Wave is really interesting especially on how it can be used in organizations. One way is in the HR processes. Some parts of HR is ordering a lot of unstructured conversations. They could be hiring processes or performance reviews. The other part of HR is hard facts like name, addressee, organizational position and salary. The hard facts need to be kept in a ERP or HR system because they are needed to create payrolls or reports.
The first part of HR, which deals with a lot of unstructured data, is a prime candidate for using Google Wave space. People involved can collaborate easy with each other and see changes. Also it is possible to have private conversations in the Wave, this allows to participates to discuss the other persons involvement. I could imagine this will be helpful in a hiring process, where applicant is part of one wavelet, while people involved in the hiring also is a part of the other. Continue reading Google Wave and HR
Debugging robots made in Google Wave can be a little difficult because it can only be tested on the server and it can be difficult to see how it is sent.
A way I have found is quite useful is to use the app engine log. On the log tab select “Requests only” and then see that data being sent to the robot. It is this data the robot can see, if it is not here then the robot API is not receiving the data.
I hope this help you debug and get at better understanding of your robot.
Update 19 aug 2009: If you want to format the JSON try the JSON formatter.
It looks like the developer preview will stop on September 30th, and then we must hope we can get an account on the production system. So we will not float without wave access for a long time.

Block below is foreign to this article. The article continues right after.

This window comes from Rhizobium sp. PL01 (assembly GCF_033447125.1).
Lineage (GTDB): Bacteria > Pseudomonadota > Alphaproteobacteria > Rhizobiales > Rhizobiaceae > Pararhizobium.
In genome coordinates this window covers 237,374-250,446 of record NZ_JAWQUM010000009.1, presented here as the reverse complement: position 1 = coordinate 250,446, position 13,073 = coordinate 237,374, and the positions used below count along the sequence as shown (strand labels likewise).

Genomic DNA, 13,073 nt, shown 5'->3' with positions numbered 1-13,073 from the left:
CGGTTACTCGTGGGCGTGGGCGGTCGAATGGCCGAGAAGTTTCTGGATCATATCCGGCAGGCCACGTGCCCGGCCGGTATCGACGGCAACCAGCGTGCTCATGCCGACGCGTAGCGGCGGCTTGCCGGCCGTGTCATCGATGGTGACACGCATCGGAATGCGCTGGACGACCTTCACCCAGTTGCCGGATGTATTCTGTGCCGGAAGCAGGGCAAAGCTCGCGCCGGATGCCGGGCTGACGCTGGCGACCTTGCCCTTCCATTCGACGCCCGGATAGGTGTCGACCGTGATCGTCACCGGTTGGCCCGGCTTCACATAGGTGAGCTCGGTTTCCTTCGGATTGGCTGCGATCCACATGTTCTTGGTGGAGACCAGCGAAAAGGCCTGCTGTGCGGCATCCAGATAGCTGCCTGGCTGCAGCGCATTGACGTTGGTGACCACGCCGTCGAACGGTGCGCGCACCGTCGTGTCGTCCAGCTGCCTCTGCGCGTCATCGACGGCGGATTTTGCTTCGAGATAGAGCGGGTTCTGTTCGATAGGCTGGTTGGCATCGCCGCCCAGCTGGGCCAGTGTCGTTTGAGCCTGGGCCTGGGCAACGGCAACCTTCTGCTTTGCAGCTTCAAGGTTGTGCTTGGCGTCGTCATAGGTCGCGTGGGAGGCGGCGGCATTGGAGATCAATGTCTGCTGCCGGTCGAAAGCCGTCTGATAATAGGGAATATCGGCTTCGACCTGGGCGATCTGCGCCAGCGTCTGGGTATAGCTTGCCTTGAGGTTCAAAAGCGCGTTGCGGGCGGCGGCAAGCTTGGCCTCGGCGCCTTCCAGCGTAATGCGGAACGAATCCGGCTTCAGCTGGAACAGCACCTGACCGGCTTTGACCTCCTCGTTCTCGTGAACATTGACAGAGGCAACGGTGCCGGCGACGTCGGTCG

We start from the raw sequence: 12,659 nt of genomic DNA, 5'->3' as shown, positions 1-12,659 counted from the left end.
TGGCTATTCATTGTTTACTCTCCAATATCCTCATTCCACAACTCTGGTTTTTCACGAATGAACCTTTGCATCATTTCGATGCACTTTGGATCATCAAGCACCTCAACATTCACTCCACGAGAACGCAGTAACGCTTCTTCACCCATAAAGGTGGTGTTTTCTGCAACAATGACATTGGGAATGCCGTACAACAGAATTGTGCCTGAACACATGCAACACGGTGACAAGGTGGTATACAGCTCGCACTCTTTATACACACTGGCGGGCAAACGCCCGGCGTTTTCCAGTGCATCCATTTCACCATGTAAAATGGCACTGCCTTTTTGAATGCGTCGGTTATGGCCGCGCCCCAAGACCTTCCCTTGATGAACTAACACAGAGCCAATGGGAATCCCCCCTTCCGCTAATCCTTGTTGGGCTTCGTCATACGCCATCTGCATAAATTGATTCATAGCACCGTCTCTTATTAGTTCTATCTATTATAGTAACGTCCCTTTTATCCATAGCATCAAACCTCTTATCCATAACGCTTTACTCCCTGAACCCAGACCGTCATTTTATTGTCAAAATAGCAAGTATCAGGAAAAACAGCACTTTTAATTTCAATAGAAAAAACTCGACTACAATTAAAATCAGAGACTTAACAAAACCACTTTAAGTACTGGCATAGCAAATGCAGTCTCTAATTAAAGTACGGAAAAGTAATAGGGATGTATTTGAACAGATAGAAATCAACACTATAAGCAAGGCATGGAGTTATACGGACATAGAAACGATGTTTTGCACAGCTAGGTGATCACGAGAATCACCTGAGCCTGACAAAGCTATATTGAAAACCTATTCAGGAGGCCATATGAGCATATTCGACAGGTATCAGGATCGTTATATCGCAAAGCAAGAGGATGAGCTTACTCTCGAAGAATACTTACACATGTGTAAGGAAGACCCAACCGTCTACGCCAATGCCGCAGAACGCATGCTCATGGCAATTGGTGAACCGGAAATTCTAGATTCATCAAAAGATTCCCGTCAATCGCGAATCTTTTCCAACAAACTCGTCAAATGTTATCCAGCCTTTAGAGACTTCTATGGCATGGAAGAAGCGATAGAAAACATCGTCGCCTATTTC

What is interesting is that Douwe Osinga from Google is sharing, what they believe they can achieve before the end of the developer preview.
The things I think is the most exciting news are the following:
The Robots can use other addresses that firstname.lastname@example.org. That could mean you could have more robots on the same application making the robots tailored to the user. Also we will see that robots will exist on our own servers and not app-engine.
A better integration between robots in to Wave, so they robot can perform tasks even the wave is not active by a user.
OpenSocial integration for both robots and gadgets. That is something that I’ll need to look more into.
Insert simple HTML into the waves. This is not possible now, so the robots can make some better looking content easy. Then we need to consider using CSS on the document.
Open source the robot API it does not matter much now, but for the adoption that will probably make things easier.
I’m impressed with the plan Google has created for the development of the Google Wave API. I hope they have made some of the improvements already otherwise they will have a hard time implementing them all.
Anil Dash wrote that the Wave as a too complicated protocol to implement. Anil writes that nobody but Google will create a waveplatform because it is too complex to implement.
“But the fundamental Wave protocols are, I fear, a bit too complex to ever be fully and correctly implemented by anyone other than Google. Interoperability is likely to be a challenge that plagues the platform for its entire existence. In short: It’s likely that nobody will ever build a fully-compatible clone of Wave that competes with Google’s own implementation.”
Yes it is more difficult to write a federate wave application, that to use the Twitter API for communication. But don’t we (as humans) have the ability to implement complex protocols.
How about SMTP created in 1982 with an RFC, a document on 67 pages. I don’t think that I’m able to get an SMTP server up and running on a weekend, as is Anil’s time for a easy implementation. You also needed to considere how TCP/IP worked before you could implement the SMTP protocol. The wave protocol draft specification is 24 pages (when I copy the text to Word), so it is not longer. If the complexity together with XMPP is larger I cannot say.
Starting to develop on Google Wave is easy. You don’t have to install anything, except you need a “Modern Browser” like Firefox 3.5, Chrome, Opera or Safari. You can just login and start experimenting. You need an sandbox account, that you have to register for here.
The best presentation is probably the Google IO keynote found bellow. This gives a great introduction to how wave works.